Commanders of the Chinese and Indian armies held talks from Wednesday (12/1) to withdraw troops from key areas of the contested border in Ladakh. This is an attempt by both countries to ease military tensions during the 20 months there.
The two sides are reportedly focused on withdrawing from Hot Springs, one of several points of friction that emerged after Indian and Chinese troops engaged in fierce clashes in May 2020. Since then, the two countries have deployed tens of thousands of troops, along with artillery and fighter jets, in the area. -disputed area on their border which is about 3,400 kilometers long.
Indian military officials said the talks would end on Wednesday night or Thursday (13/1).
Last year, both sides withdrew troops from Pangong, a lake in the strategic Gogra region of the Himalayas. But talks held further in October 2021 to discuss the withdrawal of the team elsewhere, found a dead end, with both sides blaming each other for a lack of progress.
India accuses Chinese troops of infiltrating the territory it controls in some areas and wants them to withdraw to Chinese-held positions before any military clashes erupt. China denies and wants to maintain the status quo at the border.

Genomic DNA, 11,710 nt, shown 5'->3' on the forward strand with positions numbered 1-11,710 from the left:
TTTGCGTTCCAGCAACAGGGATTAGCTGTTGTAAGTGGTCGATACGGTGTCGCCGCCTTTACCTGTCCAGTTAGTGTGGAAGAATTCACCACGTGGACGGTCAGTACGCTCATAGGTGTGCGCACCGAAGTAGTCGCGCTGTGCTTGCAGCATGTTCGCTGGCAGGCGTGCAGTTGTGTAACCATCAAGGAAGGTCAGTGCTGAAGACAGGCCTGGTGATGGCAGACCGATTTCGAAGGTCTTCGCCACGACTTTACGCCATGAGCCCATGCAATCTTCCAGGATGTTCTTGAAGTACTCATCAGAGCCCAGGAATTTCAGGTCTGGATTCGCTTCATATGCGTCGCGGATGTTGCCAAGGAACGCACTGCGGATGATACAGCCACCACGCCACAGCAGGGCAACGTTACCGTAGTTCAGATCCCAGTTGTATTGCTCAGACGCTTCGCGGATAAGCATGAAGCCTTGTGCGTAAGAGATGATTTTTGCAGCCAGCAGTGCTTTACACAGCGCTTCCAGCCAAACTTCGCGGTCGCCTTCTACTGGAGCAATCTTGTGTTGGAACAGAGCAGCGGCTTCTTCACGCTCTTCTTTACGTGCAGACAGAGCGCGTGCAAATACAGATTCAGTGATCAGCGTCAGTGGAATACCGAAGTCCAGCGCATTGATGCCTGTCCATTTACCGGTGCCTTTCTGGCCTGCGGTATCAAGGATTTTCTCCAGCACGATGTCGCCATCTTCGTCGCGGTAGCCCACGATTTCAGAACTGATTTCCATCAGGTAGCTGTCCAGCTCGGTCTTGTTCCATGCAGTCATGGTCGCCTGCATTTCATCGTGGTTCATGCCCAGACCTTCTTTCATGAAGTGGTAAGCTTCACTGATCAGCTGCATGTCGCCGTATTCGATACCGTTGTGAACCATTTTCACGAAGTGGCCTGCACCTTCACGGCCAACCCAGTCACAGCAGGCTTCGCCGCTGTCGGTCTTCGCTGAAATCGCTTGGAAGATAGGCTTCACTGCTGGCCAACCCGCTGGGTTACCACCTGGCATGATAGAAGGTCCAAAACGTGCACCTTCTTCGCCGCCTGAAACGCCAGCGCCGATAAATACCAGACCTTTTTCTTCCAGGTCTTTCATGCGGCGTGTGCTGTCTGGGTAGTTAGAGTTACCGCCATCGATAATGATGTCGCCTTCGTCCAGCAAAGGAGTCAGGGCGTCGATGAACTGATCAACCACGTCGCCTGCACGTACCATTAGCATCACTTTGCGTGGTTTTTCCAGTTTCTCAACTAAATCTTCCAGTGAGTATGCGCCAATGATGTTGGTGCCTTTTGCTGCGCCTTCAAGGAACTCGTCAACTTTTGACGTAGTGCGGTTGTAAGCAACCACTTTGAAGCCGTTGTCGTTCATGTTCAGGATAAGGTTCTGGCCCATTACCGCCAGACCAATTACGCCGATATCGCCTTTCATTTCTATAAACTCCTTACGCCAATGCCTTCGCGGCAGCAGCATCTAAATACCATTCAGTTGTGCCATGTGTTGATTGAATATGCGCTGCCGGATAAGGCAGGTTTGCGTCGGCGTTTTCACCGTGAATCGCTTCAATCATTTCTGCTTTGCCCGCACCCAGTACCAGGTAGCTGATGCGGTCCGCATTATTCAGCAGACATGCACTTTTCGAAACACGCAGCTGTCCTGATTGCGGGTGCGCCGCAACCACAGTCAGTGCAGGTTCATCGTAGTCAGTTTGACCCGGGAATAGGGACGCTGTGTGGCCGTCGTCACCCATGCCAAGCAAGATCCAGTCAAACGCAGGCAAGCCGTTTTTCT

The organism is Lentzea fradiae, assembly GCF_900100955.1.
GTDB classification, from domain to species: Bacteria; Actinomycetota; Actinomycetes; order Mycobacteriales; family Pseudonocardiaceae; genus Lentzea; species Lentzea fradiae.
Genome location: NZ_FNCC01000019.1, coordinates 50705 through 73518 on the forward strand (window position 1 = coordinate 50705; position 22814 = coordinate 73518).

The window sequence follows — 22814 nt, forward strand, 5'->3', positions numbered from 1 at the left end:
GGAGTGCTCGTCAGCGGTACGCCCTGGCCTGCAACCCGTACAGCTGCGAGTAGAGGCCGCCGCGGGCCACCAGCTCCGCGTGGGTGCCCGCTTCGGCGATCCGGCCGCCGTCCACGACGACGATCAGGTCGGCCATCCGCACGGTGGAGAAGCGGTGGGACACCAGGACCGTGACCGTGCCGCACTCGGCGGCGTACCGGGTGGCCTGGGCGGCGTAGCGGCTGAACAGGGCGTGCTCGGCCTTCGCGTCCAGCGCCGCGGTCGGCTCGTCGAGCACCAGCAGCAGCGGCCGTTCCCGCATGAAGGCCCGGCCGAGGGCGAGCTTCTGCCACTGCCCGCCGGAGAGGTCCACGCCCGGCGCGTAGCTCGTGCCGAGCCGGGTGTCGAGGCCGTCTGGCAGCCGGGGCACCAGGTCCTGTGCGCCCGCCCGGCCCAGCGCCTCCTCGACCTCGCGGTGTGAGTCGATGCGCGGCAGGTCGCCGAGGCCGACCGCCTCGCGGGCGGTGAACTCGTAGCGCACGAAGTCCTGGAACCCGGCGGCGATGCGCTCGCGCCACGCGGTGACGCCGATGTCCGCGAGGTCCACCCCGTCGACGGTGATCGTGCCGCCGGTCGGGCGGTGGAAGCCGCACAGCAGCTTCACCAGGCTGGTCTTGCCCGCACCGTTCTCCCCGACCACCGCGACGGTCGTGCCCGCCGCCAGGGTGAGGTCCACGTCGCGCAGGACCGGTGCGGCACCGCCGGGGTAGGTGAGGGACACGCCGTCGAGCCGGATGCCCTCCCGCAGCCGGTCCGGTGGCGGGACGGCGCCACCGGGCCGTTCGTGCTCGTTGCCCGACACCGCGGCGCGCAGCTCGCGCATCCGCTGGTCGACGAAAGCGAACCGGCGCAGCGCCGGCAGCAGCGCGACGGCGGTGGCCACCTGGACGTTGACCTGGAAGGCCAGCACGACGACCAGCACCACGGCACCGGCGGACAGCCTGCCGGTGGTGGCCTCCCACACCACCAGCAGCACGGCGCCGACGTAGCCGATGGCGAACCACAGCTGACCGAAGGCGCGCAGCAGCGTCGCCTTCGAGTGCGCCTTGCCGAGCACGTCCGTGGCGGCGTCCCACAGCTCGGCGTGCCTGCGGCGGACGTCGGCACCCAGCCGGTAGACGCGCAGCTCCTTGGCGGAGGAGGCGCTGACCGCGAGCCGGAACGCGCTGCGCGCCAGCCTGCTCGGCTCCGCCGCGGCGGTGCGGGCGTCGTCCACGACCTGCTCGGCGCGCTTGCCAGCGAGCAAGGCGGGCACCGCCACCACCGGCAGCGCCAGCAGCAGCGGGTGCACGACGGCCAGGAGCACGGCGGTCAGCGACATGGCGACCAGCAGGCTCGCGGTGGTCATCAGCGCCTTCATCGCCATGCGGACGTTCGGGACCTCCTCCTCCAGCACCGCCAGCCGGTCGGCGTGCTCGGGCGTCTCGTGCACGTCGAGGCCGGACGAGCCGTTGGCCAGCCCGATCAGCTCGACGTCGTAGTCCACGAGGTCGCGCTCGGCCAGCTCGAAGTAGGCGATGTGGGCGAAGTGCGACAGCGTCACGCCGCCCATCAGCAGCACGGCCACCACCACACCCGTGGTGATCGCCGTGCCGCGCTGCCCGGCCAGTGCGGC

Ahead of the talks, the two countries described the situation as “stable” at the border. But the commander-in-chief of the Indian Army, MM Naravane, at the annual press conference on Wednesday (12/2) said the de-escalation and troop withdrawal would depend on the success of the talks held by the two sides.
“I hope there will be further developments in the days to come. Although some withdrawals have been made, the threat has not diminished at all,” he said.
China, Tuesday (11/1) seems to place the responsibility for the progress on India.
“We hope India can cooperate with China and work towards the transition from emergency response to normalization of management and control in border areas as soon as possible,” said Chinese foreign ministry spokesman Wang Wenbin. He described the situation on the India-China border as “generally stable.”
Ahead of the talks, the US said it was closely monitoring the situation at the India-China border and supported a “peaceful settlement of the border dispute.” [mg/ka]